CHILDREN - The government attempted to safeguard some other children's rights, especially regarding child labor. Although the law prohibits most children under the age of 16 from working, child vendors worked on the streets of Amman. Economic conditions and social disruption have caused the number of these children to increase over the last 10 years. Child vendors sold newspapers, tissues, small food items, or gum, and other children who picked through trash dumpsters to find recyclable cans to sell, sometimes were the sole source of income for their families. Generally these children were not subjected to the worst forms of child labor, including prostitution. However, experts agree that children working on the street were more vulnerable to becoming victims of these sorts of crimes.

SECTION 6 WORKER RIGHTS – [d] The MOL's Child Labor Unit received, investigated, and addressed child labor complaints (although it has no formal mechanism for doing so) and coordinated government action regarding child labor. Anecdotal evidence suggested that child labor, especially of street vendors, was more prevalent during the year than it was 10 years ago. Despite the difficulty in accurately measuring the extent of child labor, child labor is particularly noticed in big cities, where children work in mechanical workshops or as peddlers at traffic lights. A 2001 official study estimated that 38 thousand children were working.

Concluding Observations of the Committee on the Rights of the Child (CRC) [DOC]

UN Convention on the Rights of the Child, September 29, 2006$FILE/G0645032.doc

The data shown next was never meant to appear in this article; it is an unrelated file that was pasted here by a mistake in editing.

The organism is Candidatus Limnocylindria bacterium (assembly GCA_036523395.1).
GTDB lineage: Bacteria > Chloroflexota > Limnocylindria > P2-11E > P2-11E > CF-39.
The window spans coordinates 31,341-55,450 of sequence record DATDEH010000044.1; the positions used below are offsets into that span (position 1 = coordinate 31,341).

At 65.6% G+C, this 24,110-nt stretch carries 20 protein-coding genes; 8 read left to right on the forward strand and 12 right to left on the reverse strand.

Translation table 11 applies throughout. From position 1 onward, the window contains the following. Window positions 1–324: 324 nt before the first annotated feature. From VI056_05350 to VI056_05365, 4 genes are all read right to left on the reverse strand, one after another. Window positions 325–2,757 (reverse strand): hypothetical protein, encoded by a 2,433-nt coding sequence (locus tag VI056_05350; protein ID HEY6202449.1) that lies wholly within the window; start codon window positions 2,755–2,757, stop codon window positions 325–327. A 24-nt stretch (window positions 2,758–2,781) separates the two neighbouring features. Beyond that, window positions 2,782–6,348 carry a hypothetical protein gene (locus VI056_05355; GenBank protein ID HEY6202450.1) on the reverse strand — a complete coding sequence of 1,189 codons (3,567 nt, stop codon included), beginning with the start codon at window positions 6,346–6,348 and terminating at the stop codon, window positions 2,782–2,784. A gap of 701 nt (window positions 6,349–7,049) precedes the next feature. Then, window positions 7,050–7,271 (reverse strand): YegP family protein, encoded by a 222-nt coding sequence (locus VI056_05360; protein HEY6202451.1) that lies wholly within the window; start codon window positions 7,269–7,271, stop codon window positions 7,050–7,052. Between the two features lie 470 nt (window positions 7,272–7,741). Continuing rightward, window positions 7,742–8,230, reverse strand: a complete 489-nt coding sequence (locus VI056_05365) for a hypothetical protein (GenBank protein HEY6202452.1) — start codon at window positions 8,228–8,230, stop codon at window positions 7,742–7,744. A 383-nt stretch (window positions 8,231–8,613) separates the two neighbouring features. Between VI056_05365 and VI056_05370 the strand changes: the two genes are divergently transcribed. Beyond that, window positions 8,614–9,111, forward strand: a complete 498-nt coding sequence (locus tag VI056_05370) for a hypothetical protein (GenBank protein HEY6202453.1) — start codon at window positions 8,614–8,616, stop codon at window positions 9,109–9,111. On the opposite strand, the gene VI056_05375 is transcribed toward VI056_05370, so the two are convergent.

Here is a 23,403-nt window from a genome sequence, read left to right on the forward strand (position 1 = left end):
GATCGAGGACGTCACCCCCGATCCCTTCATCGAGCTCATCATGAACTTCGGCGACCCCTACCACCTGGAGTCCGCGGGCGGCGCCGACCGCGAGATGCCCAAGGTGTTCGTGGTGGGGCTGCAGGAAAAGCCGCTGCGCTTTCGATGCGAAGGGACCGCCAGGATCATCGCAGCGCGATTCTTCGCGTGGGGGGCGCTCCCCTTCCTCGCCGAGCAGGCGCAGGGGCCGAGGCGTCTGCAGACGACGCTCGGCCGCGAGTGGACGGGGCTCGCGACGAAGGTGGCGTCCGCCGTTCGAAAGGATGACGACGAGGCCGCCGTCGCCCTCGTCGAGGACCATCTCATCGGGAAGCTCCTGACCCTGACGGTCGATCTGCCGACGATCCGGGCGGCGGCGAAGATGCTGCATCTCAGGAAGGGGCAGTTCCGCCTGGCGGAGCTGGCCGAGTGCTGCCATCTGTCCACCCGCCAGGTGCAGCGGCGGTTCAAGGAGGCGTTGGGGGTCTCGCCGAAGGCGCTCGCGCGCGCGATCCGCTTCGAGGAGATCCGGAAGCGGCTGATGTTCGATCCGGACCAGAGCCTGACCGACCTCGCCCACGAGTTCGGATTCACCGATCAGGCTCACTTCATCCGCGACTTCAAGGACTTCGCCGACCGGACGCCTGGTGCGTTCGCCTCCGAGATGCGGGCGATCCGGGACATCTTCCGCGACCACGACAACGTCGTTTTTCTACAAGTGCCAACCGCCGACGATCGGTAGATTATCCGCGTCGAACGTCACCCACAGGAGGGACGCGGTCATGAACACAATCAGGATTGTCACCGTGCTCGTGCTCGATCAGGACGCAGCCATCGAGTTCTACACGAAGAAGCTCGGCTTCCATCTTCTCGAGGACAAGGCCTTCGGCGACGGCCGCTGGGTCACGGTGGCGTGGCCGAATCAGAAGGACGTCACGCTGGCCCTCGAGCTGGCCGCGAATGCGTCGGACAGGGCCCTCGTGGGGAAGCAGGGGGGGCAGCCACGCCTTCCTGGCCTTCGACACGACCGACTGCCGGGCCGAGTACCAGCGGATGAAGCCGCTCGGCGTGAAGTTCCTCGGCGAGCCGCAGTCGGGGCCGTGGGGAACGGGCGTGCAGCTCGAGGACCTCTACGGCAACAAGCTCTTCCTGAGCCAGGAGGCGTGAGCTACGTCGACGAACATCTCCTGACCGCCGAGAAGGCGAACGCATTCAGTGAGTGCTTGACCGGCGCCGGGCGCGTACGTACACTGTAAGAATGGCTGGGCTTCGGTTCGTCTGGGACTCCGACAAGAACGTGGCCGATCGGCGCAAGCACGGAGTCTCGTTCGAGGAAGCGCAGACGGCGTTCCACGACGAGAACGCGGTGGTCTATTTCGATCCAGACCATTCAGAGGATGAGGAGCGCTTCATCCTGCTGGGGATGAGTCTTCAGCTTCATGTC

[accessed 16 February 2011]

[90] The Committee is encouraged by the State party’s efforts to address the issue of children working and/or living on the streets, including the amendment of the Juveniles Act (Law No. 52 of 2002) which introduced a new definition of child beggars as children in need of protection and care. The Committee notes with concern that due to insufficient information and statistics about street children the number of children working in the streets can only be estimated. The lack of a systematic and comprehensive strategy to address the situation and protect these children is also of concern to the Committee.

Concluding Observations of the Committee on the Rights of the Child (CRC)

UN Convention on the Rights of the Child, 2 June 2000

[accessed 28 February 2011]

[51] The Committee is concerned about large numbers of children living and/or working on the streets, particularly in urban centers such as Amman, Zarqa and Irbid, who are amongst the most marginalized groups of children in Jordan. Noting that begging is an offence, the Committee is concerned that children who are picked up for this crime risk court proceedings, or placement in detention or orphanages.

Regional Experts Continue Discussions On Child Labor

Jordan Times, AMMAN, October 7, 2003

At one time this article had been archived and may possibly still be accessible [here]

[accessed 5 June 2011]

When working boys and girls are sexually assaulted, bullied by their peers and treated as social rejects, their road to recovery and social reintegration, even under the hands of professionals, is no easy task.  Rape of new boys on the street may take place as a kind of initiation to the streets by other street boys and may continue to occur as long as a boy is vulnerable and unable to protect himself.  Around 27% of the surveyed children working in Irbid admitted to have been sexually harassed by some of the older boys in their workplace.

Overview of Adolescent Life - A Changing World

UN Population Fund UNFPA, State of World Population, 2003

[Last access date unavailable]

CHANGING FAMILIES AND LIVING CONDITIONS - Many young people are living without one or both of their parents, and may not be able to rely on their families for support.  In Jordan, the proportion of young adolescents aged 10-14 not living with either parent was less than 3%, and less than 10% for those living with only one parent.